…and one you seldom see discussed is fire. Not gunfire, the open-flame kind. Bullets, mortar and artillery shells, and even explosives simulators tend towards the incendiary, and military ranges tend to be on arid, non-prime land. Next thing you know, range fire.
New Zealand has just had two wildfires started by its very small, but very professional, army. Chris Hyde reports:
A fire that has been burning for two days on Defence Force land near Waiouru began after army live fire training.
The blaze was the second to start after an army live fire exercise yesterday. A fire near Christchurch, which started about midday, engulfed 50 hectares before being brought under control.
Chief of staff Dave Harvey said the Waiouru fire is in an area called Three Kings that was “very isolated” and “very rugged, way up in the back block”.
The fire began two days ago as a result of artillery fire.
Harvey said the fire may have burnt area of 350 hectares over the past two days, but was now contained to a five hectare area.
Extinguishers, shovels and sand buckets should always be part of unit range kits, but when the fire starts in a no-go impact area full of UXO, you don’t have a lot of options. Firefighters can only set a perimeter and let the fire in the impact area burn out (and hopefully burn up some of the UXO, most of which can’t be detonated by fire, but can be burned).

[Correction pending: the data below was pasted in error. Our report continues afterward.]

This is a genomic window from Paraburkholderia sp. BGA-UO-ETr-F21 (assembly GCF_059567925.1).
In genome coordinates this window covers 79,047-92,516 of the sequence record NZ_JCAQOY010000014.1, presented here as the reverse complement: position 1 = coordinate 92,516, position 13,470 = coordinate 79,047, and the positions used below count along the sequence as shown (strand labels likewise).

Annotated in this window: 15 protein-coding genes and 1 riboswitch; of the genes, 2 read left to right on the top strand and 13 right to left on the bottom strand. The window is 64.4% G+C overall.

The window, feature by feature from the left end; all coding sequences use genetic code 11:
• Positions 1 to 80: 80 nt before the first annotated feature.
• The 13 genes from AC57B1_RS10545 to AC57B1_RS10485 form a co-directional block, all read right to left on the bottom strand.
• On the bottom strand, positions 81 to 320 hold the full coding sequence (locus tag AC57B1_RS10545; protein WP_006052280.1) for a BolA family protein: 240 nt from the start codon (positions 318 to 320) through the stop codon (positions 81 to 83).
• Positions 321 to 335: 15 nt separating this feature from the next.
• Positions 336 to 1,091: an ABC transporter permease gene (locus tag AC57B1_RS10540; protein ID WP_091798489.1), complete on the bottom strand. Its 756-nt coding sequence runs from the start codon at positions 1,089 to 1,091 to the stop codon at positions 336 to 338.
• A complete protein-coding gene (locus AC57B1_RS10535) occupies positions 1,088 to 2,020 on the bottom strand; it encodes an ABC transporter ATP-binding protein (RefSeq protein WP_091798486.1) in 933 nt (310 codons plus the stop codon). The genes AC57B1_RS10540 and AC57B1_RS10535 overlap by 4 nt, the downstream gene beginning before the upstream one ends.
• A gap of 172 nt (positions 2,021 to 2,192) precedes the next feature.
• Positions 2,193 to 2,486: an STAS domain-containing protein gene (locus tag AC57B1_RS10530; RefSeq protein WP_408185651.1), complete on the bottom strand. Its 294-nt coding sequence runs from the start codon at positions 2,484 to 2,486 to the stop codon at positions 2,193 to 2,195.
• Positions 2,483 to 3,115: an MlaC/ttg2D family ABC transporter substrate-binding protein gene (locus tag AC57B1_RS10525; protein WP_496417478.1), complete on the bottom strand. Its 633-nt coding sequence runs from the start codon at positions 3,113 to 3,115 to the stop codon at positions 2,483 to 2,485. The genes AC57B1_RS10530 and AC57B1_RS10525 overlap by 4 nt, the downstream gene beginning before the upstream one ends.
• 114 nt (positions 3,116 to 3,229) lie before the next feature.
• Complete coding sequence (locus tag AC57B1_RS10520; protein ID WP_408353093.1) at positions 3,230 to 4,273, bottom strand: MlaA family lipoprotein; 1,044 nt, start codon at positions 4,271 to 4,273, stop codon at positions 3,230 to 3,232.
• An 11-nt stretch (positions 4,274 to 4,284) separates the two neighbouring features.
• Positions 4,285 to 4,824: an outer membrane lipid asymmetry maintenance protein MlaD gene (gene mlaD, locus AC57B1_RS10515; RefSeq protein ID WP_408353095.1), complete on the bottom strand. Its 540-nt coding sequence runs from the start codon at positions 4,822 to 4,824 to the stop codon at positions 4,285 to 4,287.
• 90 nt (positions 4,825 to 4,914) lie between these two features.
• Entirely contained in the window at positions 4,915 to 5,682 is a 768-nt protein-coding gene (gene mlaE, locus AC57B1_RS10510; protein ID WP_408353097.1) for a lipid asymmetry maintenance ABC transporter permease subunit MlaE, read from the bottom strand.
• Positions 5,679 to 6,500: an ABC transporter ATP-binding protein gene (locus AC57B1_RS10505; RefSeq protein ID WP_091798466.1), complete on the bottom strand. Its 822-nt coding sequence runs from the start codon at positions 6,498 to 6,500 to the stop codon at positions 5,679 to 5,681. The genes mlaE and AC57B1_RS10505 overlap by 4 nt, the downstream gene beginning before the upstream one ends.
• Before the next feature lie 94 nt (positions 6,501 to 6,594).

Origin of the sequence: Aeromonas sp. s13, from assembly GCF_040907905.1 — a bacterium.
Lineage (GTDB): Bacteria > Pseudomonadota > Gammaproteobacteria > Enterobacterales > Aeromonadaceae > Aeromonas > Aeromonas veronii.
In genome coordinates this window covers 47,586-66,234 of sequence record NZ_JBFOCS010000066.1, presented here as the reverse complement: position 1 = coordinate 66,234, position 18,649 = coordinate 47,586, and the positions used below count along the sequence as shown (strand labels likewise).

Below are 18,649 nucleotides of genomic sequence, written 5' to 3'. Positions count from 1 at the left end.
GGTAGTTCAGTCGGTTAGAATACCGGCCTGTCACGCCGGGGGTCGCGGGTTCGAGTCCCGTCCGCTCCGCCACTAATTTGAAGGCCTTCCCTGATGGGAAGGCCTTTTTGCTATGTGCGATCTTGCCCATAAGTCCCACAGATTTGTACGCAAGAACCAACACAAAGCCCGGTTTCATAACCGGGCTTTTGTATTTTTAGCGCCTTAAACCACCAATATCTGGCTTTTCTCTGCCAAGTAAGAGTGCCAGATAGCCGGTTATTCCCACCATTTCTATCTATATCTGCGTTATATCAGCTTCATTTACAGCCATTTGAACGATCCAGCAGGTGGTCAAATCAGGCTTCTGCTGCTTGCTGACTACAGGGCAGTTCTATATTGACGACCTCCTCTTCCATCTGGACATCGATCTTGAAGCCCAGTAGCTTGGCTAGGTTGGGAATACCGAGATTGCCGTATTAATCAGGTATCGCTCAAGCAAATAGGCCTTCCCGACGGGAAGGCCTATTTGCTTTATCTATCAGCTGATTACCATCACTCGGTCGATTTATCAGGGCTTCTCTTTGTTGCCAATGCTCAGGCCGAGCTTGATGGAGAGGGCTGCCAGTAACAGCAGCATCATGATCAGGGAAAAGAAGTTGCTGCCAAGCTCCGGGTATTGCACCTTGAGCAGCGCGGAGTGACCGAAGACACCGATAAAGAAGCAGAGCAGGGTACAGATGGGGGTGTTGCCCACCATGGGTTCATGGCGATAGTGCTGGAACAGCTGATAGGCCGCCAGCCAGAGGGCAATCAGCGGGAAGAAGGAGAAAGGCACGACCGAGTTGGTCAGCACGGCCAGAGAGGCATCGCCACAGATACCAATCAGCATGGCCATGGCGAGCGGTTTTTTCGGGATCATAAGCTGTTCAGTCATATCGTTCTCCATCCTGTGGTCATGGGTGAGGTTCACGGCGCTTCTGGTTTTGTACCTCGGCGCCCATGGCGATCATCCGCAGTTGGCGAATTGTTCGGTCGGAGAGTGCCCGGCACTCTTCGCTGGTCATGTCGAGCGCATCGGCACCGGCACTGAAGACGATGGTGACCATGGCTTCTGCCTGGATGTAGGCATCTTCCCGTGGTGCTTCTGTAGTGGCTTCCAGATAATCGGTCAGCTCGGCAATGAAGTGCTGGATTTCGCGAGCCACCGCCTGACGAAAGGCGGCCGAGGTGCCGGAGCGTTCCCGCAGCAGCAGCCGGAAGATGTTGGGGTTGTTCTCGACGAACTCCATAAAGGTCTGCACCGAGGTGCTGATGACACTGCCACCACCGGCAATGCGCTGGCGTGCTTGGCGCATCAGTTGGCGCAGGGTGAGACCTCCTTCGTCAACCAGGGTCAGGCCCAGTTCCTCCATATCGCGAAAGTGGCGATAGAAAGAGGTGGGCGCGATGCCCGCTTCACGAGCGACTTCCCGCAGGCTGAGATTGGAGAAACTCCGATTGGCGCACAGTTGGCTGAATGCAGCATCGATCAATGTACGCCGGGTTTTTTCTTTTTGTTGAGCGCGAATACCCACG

We used to do an airshow act which involved rappelling from helicopters, doing a bunch of wild shooting (blanks) and grenade-throwing (simulators), and then grab a guy and exfil by helicopter or (if the “rescued hostage” or “seized terrorist” — usually the air base commander — was game) by STABO. Sometimes we didn’t tell the commander in advance, if his staff were sure that he was a good sport. (They were only wrong once, but it was a memorable day).
But every time we did that, the grenade sims started the airfield’s infield grass on fire.
It’s hard to look like a killer commando when you’ve dropped your weapon to help kick sand on a grass fire.
People forget how hot a bullet, which has essentially been forged to a new shape by friction as it passes through a rifled barrel, really is. Unfortunates that get wounded by a rifle bullet are often left with a surprising memory of the bullet burning. In your flesh a red-hot bullet can actually cauterize smaller blood vessels. In grassy terrain, it can start a conflagration.
Not really sure what category this falls in. Good luck to the Kiwis both in extinguishing the fires, and in keeping rampant environmentalists from extinguishing training, both of which can be a challenge.